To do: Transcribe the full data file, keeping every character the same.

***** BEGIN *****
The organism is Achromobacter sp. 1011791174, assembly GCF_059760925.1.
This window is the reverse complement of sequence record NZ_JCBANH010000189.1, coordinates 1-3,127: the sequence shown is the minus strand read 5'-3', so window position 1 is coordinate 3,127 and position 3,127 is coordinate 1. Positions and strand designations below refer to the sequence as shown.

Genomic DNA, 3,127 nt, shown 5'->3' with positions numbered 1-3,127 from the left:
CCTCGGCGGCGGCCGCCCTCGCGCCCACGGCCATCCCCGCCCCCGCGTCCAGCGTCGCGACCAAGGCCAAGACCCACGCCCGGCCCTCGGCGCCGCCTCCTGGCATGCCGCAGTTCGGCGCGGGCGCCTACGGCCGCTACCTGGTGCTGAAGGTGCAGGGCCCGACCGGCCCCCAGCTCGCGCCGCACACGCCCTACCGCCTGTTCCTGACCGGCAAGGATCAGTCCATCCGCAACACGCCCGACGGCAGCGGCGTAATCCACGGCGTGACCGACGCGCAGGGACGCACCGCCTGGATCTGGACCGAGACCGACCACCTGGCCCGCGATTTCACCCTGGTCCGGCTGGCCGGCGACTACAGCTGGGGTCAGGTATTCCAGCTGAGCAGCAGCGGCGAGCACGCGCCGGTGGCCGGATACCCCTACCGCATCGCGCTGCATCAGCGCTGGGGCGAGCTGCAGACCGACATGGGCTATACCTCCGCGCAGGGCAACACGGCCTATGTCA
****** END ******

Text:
The organism is Achromobacter sp. 1011791174, assembly GCF_059760925.1.
This window is the reverse complement of sequence record NZ_JCBANH010000189.1, coordinates 1-3,127: the sequence shown is the minus strand read 5'-3', so window position 1 is coordinate 3,127 and position 3,127 is coordinate 1. Positions and strand designations below refer to the sequence as shown.

Genomic DNA, 3,127 nt, shown 5'->3' with positions numbered 1-3,127 from the left:
CCTCGGCGGCGGCCGCCCTCGCGCCCACGGCCATCCCCGCCCCCGCGTCCAGCGTCGCGACCAAGGCCAAGACCCACGCCCGGCCCTCGGCGCCGCCTCCTGGCATGCCGCAGTTCGGCGCGGGCGCCTACGGCCGCTACCTGGTGCTGAAGGTGCAGGGCCCGACCGGCCCCCAGCTCGCGCCGCACACGCCCTACCGCCTGTTCCTGACCGGCAAGGATCAGTCCATCCGCAACACGCCCGACGGCAGCGGCGTAATCCACGGCGTGACCGACGCGCAGGGACGCACCGCCTGGATCTGGACCGAGACCGACCACCTGGCCCGCGATTTCACCCTGGTCCGGCTGGCCGGCGACTACAGCTGGGGTCAGGTATTCCAGCTGAGCAGCAGCGGCGAGCACGCGCCGGTGGCCGGATACCCCTACCGCATCGCGCTGCATCAGCGCTGGGGCGAGCTGCAGACCGACATGGGCTATACCTCCGCGCAGGGCAACACGGCCTATGTCA